The development of play from birth to seven
Sunday, January 13, 2013
“Play is the heart of childhood, the foundation of our humanity.” So begins Chapter 4 of Heaven on Earth, the chapter on indoor play. We all know by now how essential play is for healthy brain development, healthy bodies and healthy social interactions, and much more. Sharifa begins the exploration of how to create indoor play environments that will promote purposeful play by first looking at the stages of play. Barbara Patterson also gives a lovely description of the development of children’s play in her book, Beyond the Rainbow Bridge., which I will summarize:
Play begins when children are infants. Their first toys are their hands and then their feet. Steiner also suggests a simple doll for the infant. She suggests not giving stuffed animals to infants, saying that these toys are often caricatures and when they are so young, we want them to be able to love what is most real. A toddler needs few toys and will prefer to play with what is around, like wooden spoons, pots and bowls. Toddlers like to fill and dump baskets or buckets of sand and to splash in the water—not big news here in parent child class! They also like little spaces they can crawl into. It is important to put toys away with care—toyboxes do not help to do this—rather tuck in the baby dolls into their beds and put the toys in the same place every day. From 2 1/2 to 5, play becomes more focused. Around three, the first fantasy play appears. Children can transform their environment into what they need for their world of play. They cannot separate reality and fantasy. Play for this child is very real. They can imitate easily and take in a scene as a whole picture with more accuracy than any adult could. They need toys they can transform as they play, such as shells, pine cones, wood, silk cloths. Just as the child can become anything, so can his toys become anything.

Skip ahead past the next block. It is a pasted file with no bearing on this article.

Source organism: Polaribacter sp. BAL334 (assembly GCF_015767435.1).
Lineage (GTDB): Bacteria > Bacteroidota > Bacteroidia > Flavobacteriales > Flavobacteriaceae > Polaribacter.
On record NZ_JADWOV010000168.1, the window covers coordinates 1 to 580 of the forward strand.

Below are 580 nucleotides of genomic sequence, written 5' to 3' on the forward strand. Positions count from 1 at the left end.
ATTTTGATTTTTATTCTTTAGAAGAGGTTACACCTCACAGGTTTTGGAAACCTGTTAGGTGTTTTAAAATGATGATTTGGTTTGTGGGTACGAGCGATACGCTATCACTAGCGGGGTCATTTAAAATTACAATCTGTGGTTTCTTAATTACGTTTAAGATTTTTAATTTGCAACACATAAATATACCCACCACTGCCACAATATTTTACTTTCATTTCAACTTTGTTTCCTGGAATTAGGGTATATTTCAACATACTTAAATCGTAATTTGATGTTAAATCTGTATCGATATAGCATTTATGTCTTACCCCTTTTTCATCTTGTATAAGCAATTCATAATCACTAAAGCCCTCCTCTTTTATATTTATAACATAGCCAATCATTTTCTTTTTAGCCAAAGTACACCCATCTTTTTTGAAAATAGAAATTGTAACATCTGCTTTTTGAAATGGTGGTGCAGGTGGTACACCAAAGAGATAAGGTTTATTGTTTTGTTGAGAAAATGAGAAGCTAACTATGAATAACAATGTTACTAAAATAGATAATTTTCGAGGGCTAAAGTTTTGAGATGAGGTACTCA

“THERE was a child went forth every day;
And the first object he look’d upon, that object he became;
And that object became part of him for the day, or a certain part of the day, or for many years, or stretching cycles of years.”
From Leaves of Grass by Walt Whitman
To enter fully into this world of play, the child needs uninterrupted time. We can create the space for this by going about our daily tasks with consciousness and joy. At this age, they may be able to clean up with you, but probably not on their own.
From 5 to 7, children’s play is more harmonious. They have usually learned to share and can concentrate for longer. They spend more time planning their play and may not even get around to actually playing it. They will start to think about what to paint rather than diving right in. At around 6, the child may say, “I’m bored.” This is the sign of a big shift—and one of the things we look for in a kindergarten child—the impetus for play shifts from the environment around them to coming from within. The feeling of boredom comes from not having yet figured out how to use this capacity. At this time, it is good to keep the child close to the adult and let them help with the work. Once they have worked through this process, they will run off to play with their friends again.
Next week we will begin to crochet!